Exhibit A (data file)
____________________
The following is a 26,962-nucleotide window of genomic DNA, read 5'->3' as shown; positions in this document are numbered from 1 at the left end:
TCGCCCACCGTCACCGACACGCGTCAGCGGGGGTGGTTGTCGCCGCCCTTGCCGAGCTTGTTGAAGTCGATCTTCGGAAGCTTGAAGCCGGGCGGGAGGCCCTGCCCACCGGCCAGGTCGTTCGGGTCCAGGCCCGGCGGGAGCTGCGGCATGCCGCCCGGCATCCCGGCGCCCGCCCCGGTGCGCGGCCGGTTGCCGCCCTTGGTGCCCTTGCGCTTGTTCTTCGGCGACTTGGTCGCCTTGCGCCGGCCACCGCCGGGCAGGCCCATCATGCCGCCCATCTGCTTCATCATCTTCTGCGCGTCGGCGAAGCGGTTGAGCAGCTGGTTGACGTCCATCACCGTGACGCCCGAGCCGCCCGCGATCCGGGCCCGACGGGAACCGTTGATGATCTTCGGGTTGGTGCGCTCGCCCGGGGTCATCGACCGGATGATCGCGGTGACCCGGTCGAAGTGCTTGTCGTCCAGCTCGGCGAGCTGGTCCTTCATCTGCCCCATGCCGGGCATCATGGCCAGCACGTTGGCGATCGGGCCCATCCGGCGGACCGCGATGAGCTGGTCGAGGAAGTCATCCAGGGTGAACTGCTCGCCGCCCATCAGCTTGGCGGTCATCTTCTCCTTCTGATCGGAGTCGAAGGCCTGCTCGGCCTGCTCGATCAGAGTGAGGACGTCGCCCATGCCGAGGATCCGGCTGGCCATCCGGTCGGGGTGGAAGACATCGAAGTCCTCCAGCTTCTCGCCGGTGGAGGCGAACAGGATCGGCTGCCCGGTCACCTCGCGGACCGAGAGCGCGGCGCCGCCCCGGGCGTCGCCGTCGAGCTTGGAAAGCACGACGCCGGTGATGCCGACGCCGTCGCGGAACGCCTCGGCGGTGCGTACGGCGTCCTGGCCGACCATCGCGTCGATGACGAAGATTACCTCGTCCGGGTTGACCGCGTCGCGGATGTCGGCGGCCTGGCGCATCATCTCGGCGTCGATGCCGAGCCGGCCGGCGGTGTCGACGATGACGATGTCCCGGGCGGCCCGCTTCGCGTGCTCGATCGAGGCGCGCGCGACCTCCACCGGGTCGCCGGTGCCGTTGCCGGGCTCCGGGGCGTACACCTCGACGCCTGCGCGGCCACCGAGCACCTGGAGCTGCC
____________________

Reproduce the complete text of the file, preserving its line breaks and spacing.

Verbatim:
The following is a 26,962-nucleotide window of genomic DNA, read 5'->3' as shown; positions in this document are numbered from 1 at the left end:
TCGCCCACCGTCACCGACACGCGTCAGCGGGGGTGGTTGTCGCCGCCCTTGCCGAGCTTGTTGAAGTCGATCTTCGGAAGCTTGAAGCCGGGCGGGAGGCCCTGCCCACCGGCCAGGTCGTTCGGGTCCAGGCCCGGCGGGAGCTGCGGCATGCCGCCCGGCATCCCGGCGCCCGCCCCGGTGCGCGGCCGGTTGCCGCCCTTGGTGCCCTTGCGCTTGTTCTTCGGCGACTTGGTCGCCTTGCGCCGGCCACCGCCGGGCAGGCCCATCATGCCGCCCATCTGCTTCATCATCTTCTGCGCGTCGGCGAAGCGGTTGAGCAGCTGGTTGACGTCCATCACCGTGACGCCCGAGCCGCCCGCGATCCGGGCCCGACGGGAACCGTTGATGATCTTCGGGTTGGTGCGCTCGCCCGGGGTCATCGACCGGATGATCGCGGTGACCCGGTCGAAGTGCTTGTCGTCCAGCTCGGCGAGCTGGTCCTTCATCTGCCCCATGCCGGGCATCATGGCCAGCACGTTGGCGATCGGGCCCATCCGGCGGACCGCGATGAGCTGGTCGAGGAAGTCATCCAGGGTGAACTGCTCGCCGCCCATCAGCTTGGCGGTCATCTTCTCCTTCTGATCGGAGTCGAAGGCCTGCTCGGCCTGCTCGATCAGAGTGAGGACGTCGCCCATGCCGAGGATCCGGCTGGCCATCCGGTCGGGGTGGAAGACATCGAAGTCCTCCAGCTTCTCGCCGGTGGAGGCGAACAGGATCGGCTGCCCGGTCACCTCGCGGACCGAGAGCGCGGCGCCGCCCCGGGCGTCGCCGTCGAGCTTGGAAAGCACGACGCCGGTGATGCCGACGCCGTCGCGGAACGCCTCGGCGGTGCGTACGGCGTCCTGGCCGACCATCGCGTCGATGACGAAGATTACCTCGTCCGGGTTGACCGCGTCGCGGATGTCGGCGGCCTGGCGCATCATCTCGGCGTCGATGCCGAGCCGGCCGGCGGTGTCGACGATGACGATGTCCCGGGCGGCCCGCTTCGCGTGCTCGATCGAGGCGCGCGCGACCTCCACCGGGTCGCCGGTGCCGTTGCCGGGCTCCGGGGCGTACACCTCGACGCCTGCGCGGCCACCGAGCACCTGGAGCTGCC